In the bowels of the Roman Arena in Verona, Jai Hindley was still clutching the Trofeo Senza Fine even as he moved through the cramped mixed zone. Giro d’Italia winners normally leave the hardware to one side while they complete their media duties, but Hindley already had this prize slip from his grasp at the last before. No harm in making sure.
At the Autumn Giro of two years ago, Hindley also began the final time trial in the pink skinsuit, but with a lead over Tao Geoghegan Hart so minimal as to be virtually non-existent. The fractions of a second that separated them in the standings would fade away before Hindley even hit the outskirts of Milan. By the time he reached Piazza Duomo, dusk was already falling softly over the city and the maglia rosa on his back was no longer his own.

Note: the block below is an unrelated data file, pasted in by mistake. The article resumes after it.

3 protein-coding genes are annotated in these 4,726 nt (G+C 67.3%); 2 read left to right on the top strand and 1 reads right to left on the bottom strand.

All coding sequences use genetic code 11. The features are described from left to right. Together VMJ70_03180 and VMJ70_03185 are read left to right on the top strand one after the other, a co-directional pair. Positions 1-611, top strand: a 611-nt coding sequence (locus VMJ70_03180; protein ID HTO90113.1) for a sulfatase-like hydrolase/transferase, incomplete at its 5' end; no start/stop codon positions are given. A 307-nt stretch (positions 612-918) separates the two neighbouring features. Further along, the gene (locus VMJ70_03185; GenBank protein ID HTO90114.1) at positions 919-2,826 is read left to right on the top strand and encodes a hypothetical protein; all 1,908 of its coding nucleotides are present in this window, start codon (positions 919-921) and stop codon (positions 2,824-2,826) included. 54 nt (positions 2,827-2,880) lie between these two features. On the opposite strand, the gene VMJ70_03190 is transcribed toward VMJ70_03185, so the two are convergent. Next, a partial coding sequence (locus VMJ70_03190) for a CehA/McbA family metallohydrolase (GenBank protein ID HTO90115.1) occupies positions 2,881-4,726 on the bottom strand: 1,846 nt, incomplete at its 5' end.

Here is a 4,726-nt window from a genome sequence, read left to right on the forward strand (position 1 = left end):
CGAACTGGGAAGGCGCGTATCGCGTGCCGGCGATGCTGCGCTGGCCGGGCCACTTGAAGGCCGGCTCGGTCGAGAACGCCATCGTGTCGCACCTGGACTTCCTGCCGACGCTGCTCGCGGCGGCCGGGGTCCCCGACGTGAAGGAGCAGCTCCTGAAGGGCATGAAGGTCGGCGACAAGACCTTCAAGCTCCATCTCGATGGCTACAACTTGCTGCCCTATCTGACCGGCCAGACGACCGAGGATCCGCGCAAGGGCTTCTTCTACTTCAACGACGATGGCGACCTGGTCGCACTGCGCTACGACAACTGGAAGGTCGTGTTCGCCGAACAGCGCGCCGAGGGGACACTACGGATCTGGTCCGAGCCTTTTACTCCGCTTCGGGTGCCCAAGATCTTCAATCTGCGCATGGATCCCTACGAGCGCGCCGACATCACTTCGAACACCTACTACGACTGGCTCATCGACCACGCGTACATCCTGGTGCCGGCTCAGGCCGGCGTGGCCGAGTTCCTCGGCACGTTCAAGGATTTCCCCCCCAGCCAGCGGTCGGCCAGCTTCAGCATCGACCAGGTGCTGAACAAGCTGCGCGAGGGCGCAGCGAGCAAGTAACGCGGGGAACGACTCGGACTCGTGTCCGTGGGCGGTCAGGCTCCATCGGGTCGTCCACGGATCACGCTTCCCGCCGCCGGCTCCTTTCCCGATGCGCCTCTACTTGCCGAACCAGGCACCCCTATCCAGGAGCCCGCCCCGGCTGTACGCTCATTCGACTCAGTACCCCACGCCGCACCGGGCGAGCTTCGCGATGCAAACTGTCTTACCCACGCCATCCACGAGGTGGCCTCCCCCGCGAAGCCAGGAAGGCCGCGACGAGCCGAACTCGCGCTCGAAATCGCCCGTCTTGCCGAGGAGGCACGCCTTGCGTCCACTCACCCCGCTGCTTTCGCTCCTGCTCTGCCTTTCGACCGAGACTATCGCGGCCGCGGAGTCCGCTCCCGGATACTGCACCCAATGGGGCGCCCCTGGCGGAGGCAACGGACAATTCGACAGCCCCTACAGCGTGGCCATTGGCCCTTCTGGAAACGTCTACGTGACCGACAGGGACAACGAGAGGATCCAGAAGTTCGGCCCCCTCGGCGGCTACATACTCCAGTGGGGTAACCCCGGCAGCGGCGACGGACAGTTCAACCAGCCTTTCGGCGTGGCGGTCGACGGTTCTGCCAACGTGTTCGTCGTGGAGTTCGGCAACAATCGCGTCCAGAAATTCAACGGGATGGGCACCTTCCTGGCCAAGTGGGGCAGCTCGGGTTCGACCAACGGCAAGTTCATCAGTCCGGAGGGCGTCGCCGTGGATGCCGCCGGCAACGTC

This time around, the general situation was familiar but the precise circumstances altogether different. On Sunday, Hindley was again defending the pink jersey against an Ineos rider, but he rolled down the start ramp with a heftier buffer of 1:25 over Richard Carapaz. He would concede just 7 seconds of that lead over the 17.4km course to ride into the Arena as the first Australian to win the Giro.
“With the experience of two years ago, I was a bit less nervous, I guess, but there was still a lot of tension there. I didn’t want a repeat of 2020,” Hindley said when he took a seat in the press room after the podium ceremonies.